Landmines, cluster munitions, and other explosive remnants of war (ERW) disproportionately affect children. UNICEF has consistently maintained a stance of universal, global, and unequivocal objection to the use of landmines due to their indiscriminate nature and propensity to severely maim or kill innocent children. Children are more prone to injury from landmines and ERW because they are more likely to be killed by the blast, and because young eyes see them as potential toys rather than as deadly bombs.
That is why UNICEF USA is deeply concerned by the U.S. Department of Defense’s recent landmine policy decision, that lifts existing U.S. prohibitions against the use of anti-personnel landmines.
Whatever the limited military value of landmines, the fact is that after battles are over, landmines remain. They threaten civilian lives and undermine the development of post-conflict communities. They deprive children and their families of access to much-needed land, schools, water points, religious buildings, play areas and other sites necessary to their well-being. If there is flooding, previously mapped mines can be uprooted and moved to new locations, reintroducing danger to unknowing civilians and destroying the progress of previous mapping efforts. Even landmines that self-destruct or self-deactivate pose significant threats to children, as they are not consistently effective and can continue to stand as an idle danger for innocent civilians.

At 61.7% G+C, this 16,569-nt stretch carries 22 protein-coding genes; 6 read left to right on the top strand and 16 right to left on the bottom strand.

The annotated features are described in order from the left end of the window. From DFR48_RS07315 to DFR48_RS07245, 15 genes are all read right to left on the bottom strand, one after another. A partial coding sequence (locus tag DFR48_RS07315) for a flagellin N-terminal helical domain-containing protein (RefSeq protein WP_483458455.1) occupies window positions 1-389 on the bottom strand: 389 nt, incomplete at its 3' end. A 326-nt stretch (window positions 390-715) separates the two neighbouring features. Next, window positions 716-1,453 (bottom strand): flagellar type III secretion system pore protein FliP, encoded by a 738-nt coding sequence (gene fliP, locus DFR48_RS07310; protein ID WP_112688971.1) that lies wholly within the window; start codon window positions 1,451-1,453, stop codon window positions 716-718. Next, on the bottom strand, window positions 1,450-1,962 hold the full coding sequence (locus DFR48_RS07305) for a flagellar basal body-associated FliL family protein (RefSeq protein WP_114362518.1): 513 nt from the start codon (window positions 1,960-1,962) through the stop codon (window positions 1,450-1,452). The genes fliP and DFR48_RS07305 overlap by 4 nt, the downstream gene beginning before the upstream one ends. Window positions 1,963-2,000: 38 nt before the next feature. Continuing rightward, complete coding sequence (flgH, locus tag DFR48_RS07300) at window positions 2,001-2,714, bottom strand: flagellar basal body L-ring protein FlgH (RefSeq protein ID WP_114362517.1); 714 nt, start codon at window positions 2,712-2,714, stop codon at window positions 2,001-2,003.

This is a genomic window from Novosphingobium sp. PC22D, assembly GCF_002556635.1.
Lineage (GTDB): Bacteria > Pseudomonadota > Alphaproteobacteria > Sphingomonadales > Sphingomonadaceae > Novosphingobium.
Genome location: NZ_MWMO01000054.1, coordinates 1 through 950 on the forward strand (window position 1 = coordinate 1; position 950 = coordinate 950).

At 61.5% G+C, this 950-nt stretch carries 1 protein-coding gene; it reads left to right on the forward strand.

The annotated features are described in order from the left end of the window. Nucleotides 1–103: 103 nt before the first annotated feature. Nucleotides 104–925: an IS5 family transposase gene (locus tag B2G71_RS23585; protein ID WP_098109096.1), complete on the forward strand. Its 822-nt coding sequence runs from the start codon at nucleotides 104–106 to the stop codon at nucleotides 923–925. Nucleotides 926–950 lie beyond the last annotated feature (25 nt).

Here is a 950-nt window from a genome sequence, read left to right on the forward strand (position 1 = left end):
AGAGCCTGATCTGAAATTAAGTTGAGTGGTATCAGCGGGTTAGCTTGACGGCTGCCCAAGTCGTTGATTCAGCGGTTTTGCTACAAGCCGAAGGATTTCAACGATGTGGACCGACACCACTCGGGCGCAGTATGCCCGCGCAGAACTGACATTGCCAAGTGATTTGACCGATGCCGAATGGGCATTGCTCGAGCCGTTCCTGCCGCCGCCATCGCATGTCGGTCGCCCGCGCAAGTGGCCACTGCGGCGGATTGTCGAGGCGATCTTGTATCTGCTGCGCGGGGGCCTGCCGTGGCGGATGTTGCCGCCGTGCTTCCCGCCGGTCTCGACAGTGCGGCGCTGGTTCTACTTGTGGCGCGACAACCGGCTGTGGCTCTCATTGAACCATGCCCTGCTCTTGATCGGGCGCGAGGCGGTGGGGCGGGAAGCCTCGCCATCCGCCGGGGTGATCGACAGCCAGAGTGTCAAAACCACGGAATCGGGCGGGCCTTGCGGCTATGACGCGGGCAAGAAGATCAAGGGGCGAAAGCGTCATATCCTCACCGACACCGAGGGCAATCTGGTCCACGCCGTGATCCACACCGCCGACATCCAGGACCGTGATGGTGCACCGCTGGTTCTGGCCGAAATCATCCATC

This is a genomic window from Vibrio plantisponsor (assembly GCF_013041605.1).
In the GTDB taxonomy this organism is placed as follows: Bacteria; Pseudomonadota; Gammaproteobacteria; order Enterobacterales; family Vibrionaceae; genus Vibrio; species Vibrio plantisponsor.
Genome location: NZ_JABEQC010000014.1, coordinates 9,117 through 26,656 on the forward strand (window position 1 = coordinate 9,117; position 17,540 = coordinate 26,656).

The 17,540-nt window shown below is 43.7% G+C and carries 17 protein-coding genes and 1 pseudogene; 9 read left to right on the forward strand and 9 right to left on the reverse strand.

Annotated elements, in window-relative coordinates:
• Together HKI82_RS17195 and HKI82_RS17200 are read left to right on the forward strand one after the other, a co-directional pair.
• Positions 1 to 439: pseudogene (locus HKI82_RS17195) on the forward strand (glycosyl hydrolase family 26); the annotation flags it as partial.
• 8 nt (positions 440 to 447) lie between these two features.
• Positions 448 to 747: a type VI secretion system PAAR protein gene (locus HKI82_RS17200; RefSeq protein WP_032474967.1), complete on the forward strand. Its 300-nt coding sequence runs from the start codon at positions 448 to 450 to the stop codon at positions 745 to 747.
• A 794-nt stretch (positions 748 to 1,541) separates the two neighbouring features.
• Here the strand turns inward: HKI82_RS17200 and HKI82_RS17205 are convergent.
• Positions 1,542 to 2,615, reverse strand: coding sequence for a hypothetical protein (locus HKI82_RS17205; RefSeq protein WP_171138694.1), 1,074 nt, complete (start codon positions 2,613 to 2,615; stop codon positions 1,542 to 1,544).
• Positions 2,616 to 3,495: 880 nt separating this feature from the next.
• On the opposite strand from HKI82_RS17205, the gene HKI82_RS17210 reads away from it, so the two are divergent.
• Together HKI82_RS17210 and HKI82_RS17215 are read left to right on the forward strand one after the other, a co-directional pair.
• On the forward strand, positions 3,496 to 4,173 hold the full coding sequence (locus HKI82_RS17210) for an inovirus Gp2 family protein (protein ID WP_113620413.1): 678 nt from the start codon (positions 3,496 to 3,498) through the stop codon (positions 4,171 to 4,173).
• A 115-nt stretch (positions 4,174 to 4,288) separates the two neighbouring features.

UNICEF USA remains a strong advocate of the Anti-Personnel Mine Ban Convention and the Convention on Cluster Munitions – the two most successful examples of humanitarian disarmament in recent times.
We urge the U.S. Government to reconsider its recent decision to reallow the use of landmines, and instead encourage the U.S. Government to join these two widely ratified treaties.